The programme of training helps to give them a one, three and five-year strategy for how they will implement the Gatsby Benchmarks for all of their students in a sustainable programme. The careers leads receive an accreditation but are also strongly encouraged to work towards an external accreditation because of the impact this could have on their careers. Several of our schools now have the Teach First award and we treat it as a quality assurance measure. This year, the key stage 2 version of the award was achieved by Hazel Leys Academy in Corby, only the third primary school in the country to achieve it.

Apprenticeships, business insight, alumni

We know that some of our students might not want to go to university so we make sure that they have information about Apprenticeships. Frida Nzaba is one of our alumni and she has shared her experiences with us so we can inspire more young women to follow their dreams. She did a business and engineering A level at Nottingham Academy and went on to do a degree level Apprenticeship at Rolls Royce.

She was the first female to achieve degree level in mechanical engineering at Rolls Royce and she’s now an ambassador for them, and a STEM ambassador in Nottinghamshire. She shared her story with Nottingham Girls Academy and the impact was great – hearing from a former student really resonates with them.

We listen to the children to make sure we are giving them access to people who work in the areas that they are interested in. For example, more than 20 per cent of our students said they were interested in a career in sports, so we got the secondary schools in our trust together and invited people from a range of different sports roles so that the students could see the range of jobs available.

Real-life and using businesses for support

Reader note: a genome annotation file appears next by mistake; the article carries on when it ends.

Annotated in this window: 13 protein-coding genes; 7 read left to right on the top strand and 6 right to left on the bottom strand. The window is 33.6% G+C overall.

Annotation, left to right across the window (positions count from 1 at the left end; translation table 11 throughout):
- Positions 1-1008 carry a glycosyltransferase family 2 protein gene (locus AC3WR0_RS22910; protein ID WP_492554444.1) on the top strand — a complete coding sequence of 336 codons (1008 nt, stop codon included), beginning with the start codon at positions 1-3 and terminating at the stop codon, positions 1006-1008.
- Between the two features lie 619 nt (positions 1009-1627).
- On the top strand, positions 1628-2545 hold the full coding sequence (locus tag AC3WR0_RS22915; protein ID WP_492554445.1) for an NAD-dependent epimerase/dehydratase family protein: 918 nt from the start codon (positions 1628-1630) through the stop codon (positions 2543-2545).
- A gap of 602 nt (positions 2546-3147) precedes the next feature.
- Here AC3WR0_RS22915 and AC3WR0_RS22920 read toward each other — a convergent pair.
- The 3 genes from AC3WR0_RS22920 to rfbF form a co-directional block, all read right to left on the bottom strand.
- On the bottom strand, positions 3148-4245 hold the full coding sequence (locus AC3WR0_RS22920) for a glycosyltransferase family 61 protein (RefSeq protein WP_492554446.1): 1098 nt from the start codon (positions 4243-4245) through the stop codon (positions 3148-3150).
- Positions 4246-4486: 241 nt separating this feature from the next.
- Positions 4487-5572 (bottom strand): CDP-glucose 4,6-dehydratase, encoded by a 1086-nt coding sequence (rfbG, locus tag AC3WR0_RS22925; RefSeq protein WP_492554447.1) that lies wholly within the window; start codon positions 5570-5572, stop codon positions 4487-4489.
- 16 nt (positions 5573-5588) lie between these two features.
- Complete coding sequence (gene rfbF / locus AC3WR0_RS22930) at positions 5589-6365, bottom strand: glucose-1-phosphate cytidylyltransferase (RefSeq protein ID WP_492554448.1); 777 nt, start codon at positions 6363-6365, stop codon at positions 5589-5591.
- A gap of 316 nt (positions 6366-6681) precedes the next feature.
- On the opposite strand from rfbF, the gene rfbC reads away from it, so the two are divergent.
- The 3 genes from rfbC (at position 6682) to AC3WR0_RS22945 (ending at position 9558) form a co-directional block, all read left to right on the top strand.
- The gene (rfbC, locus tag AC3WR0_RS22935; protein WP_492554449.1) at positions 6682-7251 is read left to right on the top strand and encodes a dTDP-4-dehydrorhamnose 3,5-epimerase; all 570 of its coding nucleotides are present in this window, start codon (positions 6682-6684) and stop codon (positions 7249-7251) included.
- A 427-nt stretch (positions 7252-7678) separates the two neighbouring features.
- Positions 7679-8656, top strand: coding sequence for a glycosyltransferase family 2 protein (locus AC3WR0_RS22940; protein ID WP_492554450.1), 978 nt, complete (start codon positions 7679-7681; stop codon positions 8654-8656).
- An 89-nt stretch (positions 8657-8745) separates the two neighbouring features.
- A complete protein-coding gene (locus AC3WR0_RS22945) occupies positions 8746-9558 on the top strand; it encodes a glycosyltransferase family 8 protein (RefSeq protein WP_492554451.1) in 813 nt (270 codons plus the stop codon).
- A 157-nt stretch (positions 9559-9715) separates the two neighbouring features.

We partner with DHL and Capital One, both of whom are large employers in one of our areas. Using them means that we are able to offer insight into different roles within each organisation and we can use the expertise of their staff to help inform our young people. To make sure we are representing all routes, we ask for people who went in as an apprentice as well as via the university route.

In Corby, which is a bit of a cold spot in terms of social mobility, we worked with local businesses during British Industry Week, inviting them in to share their career stories. RS Components is a big local employer in the area and they brought in a virtual reality truck that allowed young people to try different pieces of equipment and think about the careers of the future.

While at primary level it is about raising aspirations, at secondary it is important to wrap everything together with a face-to-face interview to help young people discover where they need to go with the information and hopes that they have.

We make sure we have that in place at key transition points, from year 8 through to leavers in year 13, where we become more targeted with the information and guidance we give them.

Skills for employability and lifelong success

Our Your Character Counts initiative was launched last year and it forms a fundamental part of our careers strategy. We want all our students to have career management skills because we realise it is not just about knowing what you want to do – it is actually crucial to have the right skills to navigate a rapidly changing world. Confidence, independent research skills, team-work and collaboration are all vital.

Key research done on careers and employability education found that if young people have four memorable and meaningful interactions with employers before leaving school then they’re five times more likely to be successful in getting a job. We aim for this as a bare minimum, and doing so has had a huge impact.

Since we started this work, we have seen the impact on our students and it has engaged them with the local business community in a great way. Ultimately our job is to teach, inspire and help young people get the best start in life. To us that means giving them a head-start on what comes after school. Life can be a challenge and we want students to have the skills and information they need to meet that challenge head on. 

  • Sian Gresswell is education advisor for careers and employability at the Greenwood Academies Trust.

Further information

  • Good Career Guidance, The Gatsby Foundation, 2013 (including the Gatsby Benchmarks):
  • Careers Strategy: Making the most of everyone’s skills and talents, Department for Education, December 2017: